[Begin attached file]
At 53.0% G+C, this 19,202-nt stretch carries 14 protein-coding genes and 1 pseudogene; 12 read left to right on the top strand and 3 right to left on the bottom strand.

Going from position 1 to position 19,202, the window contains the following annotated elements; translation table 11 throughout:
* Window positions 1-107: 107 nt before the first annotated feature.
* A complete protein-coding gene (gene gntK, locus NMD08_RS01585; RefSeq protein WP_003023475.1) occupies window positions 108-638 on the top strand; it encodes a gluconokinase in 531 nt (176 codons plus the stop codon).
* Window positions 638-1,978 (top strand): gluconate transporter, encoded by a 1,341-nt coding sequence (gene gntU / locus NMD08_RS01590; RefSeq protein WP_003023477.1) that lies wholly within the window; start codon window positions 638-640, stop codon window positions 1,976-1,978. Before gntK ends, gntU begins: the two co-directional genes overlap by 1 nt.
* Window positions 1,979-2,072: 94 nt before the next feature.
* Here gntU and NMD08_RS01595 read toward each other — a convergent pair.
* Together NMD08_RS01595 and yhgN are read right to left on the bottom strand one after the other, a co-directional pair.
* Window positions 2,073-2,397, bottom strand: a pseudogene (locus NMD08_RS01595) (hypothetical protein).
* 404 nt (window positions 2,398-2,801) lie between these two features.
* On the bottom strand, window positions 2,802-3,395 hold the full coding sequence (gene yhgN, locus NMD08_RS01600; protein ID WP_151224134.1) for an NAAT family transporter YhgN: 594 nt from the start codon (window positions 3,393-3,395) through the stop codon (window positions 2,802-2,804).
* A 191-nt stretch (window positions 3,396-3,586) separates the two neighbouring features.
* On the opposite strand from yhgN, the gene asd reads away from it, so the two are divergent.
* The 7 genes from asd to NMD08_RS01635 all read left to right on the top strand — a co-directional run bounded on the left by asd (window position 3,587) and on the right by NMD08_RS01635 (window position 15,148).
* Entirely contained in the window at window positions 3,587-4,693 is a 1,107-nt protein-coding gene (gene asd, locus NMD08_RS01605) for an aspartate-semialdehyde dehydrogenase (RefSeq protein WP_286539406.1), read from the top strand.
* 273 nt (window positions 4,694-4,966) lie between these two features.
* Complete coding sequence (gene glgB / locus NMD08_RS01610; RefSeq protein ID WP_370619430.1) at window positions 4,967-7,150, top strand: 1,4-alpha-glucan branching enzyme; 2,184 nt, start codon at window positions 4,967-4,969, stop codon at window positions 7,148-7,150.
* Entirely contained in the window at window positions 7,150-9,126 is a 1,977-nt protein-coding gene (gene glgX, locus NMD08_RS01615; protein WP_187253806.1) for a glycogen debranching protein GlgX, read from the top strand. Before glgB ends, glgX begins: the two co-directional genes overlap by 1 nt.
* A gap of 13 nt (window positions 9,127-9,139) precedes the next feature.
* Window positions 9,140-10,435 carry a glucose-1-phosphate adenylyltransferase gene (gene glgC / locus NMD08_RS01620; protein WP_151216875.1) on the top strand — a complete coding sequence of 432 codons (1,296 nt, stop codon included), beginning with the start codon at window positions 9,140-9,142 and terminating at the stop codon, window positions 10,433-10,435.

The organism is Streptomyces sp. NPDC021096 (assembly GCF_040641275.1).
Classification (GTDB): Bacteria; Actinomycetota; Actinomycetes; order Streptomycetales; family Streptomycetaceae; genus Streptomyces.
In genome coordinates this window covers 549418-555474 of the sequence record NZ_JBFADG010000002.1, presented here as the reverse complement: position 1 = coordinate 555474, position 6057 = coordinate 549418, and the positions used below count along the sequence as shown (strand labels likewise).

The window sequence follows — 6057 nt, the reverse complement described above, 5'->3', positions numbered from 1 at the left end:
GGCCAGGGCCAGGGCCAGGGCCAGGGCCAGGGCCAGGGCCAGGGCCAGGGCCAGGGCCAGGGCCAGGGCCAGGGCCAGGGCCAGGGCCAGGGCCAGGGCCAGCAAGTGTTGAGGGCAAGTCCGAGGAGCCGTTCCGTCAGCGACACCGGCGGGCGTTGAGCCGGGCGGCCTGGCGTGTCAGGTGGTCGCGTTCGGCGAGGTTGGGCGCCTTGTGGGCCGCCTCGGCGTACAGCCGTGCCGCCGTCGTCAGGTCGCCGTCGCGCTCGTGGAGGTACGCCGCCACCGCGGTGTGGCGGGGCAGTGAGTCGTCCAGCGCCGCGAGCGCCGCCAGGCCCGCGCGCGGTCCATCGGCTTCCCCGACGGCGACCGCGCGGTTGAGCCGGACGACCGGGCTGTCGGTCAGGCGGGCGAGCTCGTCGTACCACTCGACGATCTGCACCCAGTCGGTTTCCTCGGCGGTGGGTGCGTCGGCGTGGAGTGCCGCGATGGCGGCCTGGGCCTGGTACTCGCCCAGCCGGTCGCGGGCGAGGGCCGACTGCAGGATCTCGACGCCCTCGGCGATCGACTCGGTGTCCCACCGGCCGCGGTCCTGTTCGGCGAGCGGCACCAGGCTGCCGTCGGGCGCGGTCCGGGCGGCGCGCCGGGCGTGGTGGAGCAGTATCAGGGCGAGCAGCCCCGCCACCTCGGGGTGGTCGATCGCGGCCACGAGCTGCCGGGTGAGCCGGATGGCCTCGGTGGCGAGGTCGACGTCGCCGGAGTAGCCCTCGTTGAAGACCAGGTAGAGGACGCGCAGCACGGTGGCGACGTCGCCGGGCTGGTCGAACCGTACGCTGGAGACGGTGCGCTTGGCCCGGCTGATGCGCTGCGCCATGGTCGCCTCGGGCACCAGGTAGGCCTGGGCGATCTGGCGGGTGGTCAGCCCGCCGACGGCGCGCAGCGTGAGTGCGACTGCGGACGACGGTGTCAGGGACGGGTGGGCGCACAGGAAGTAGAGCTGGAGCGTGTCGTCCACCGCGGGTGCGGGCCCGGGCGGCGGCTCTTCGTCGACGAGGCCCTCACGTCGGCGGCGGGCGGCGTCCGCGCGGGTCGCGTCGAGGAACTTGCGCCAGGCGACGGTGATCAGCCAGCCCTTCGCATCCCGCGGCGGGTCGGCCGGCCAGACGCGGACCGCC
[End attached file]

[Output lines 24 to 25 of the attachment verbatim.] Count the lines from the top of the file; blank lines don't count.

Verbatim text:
The window sequence follows — 6057 nt, the reverse complement described above, 5'->3', positions numbered from 1 at the left end:
GGCCAGGGCCAGGGCCAGGGCCAGGGCCAGGGCCAGGGCCAGGGCCAGGGCCAGGGCCAGGGCCAGGGCCAGGGCCAGGGCCAGGGCCAGGGCCAGGGCCAGCAAGTGTTGAGGGCAAGTCCGAGGAGCCGTTCCGTCAGCGACACCGGCGGGCGTTGAGCCGGGCGGCCTGGCGTGTCAGGTGGTCGCGTTCGGCGAGGTTGGGCGCCTTGTGGGCCGCCTCGGCGTACAGCCGTGCCGCCGTCGTCAGGTCGCCGTCGCGCTCGTGGAGGTACGCCGCCACCGCGGTGTGGCGGGGCAGTGAGTCGTCCAGCGCCGCGAGCGCCGCCAGGCCCGCGCGCGGTCCATCGGCTTCCCCGACGGCGACCGCGCGGTTGAGCCGGACGACCGGGCTGTCGGTCAGGCGGGCGAGCTCGTCGTACCACTCGACGATCTGCACCCAGTCGGTTTCCTCGGCGGTGGGTGCGTCGGCGTGGAGTGCCGCGATGGCGGCCTGGGCCTGGTACTCGCCCAGCCGGTCGCGGGCGAGGGCCGACTGCAGGATCTCGACGCCCTCGGCGATCGACTCGGTGTCCCACCGGCCGCGGTCCTGTTCGGCGAGCGGCACCAGGCTGCCGTCGGGCGCGGTCCGGGCGGCGCGCCGGGCGTGGTGGAGCAGTATCAGGGCGAGCAGCCCCGCCACCTCGGGGTGGTCGATCGCGGCCACGAGCTGCCGGGTGAGCCGGATGGCCTCGGTGGCGAGGTCGACGTCGCCGGAGTAGCCCTCGTTGAAGACCAGGTAGAGGACGCGCAGCACGGTGGCGACGTCGCCGGGCTGGTCGAACCGTACGCTGGAGACGGTGCGCTTGGCCCGGCTGATGCGCTGCGCCATGGTCGCCTCGGGCACCAGGTAGGCCTGGGCGATCTGGCGGGTGGTCAGCCCGCCGACGGCGCGCAGCGTGAGTGCGACTGCGGACGACGGTGTCAGGGACGGGTGGGCGCACAGGAAGTAGAGCTGGAGCGTGTCGTCCACCGCGGGTGCGGGCCCGGGCGGCGGCTCTTCGTCGACGAGGCCCTCACGTCGGCGGCGGGCGGCGTCCGCGCGGGTCGCGTCGAGGAACTTGCGCCAGGCGACGGTGATCAGCCAGCCCTTCGCATCCCGCGGCGGGTCGGCCGGCCAGACGCGGACCGCC